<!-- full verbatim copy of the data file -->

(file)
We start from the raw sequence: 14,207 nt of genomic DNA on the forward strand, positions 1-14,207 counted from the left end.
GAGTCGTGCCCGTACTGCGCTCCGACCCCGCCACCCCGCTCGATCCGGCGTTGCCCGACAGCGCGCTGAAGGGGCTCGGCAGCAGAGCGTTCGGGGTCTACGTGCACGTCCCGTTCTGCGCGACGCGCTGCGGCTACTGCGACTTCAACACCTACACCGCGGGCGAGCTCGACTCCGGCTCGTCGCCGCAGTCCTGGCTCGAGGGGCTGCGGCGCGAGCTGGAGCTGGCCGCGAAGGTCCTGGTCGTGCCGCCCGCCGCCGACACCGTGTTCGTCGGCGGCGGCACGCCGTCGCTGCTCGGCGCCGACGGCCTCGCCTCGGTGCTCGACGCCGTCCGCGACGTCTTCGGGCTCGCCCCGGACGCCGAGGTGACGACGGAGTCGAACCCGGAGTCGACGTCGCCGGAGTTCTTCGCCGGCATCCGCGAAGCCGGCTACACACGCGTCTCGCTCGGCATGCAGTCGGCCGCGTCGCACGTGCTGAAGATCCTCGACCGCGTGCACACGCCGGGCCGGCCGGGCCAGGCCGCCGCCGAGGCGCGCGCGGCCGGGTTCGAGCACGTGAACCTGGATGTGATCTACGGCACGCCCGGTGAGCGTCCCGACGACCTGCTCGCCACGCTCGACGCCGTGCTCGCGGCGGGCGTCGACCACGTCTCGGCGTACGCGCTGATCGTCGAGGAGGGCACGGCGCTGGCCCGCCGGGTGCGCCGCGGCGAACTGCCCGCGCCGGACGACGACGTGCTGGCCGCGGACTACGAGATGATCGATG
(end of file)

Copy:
We start from the raw sequence: 14,207 nt of genomic DNA on the forward strand, positions 1-14,207 counted from the left end.
GAGTCGTGCCCGTACTGCGCTCCGACCCCGCCACCCCGCTCGATCCGGCGTTGCCCGACAGCGCGCTGAAGGGGCTCGGCAGCAGAGCGTTCGGGGTCTACGTGCACGTCCCGTTCTGCGCGACGCGCTGCGGCTACTGCGACTTCAACACCTACACCGCGGGCGAGCTCGACTCCGGCTCGTCGCCGCAGTCCTGGCTCGAGGGGCTGCGGCGCGAGCTGGAGCTGGCCGCGAAGGTCCTGGTCGTGCCGCCCGCCGCCGACACCGTGTTCGTCGGCGGCGGCACGCCGTCGCTGCTCGGCGCCGACGGCCTCGCCTCGGTGCTCGACGCCGTCCGCGACGTCTTCGGGCTCGCCCCGGACGCCGAGGTGACGACGGAGTCGAACCCGGAGTCGACGTCGCCGGAGTTCTTCGCCGGCATCCGCGAAGCCGGCTACACACGCGTCTCGCTCGGCATGCAGTCGGCCGCGTCGCACGTGCTGAAGATCCTCGACCGCGTGCACACGCCGGGCCGGCCGGGCCAGGCCGCCGCCGAGGCGCGCGCGGCCGGGTTCGAGCACGTGAACCTGGATGTGATCTACGGCACGCCCGGTGAGCGTCCCGACGACCTGCTCGCCACGCTCGACGCCGTGCTCGCGGCGGGCGTCGACCACGTCTCGGCGTACGCGCTGATCGTCGAGGAGGGCACGGCGCTGGCCCGCCGGGTGCGCCGCGGCGAACTGCCCGCGCCGGACGACGACGTGCTGGCCGCGGACTACGAGATGATCGATG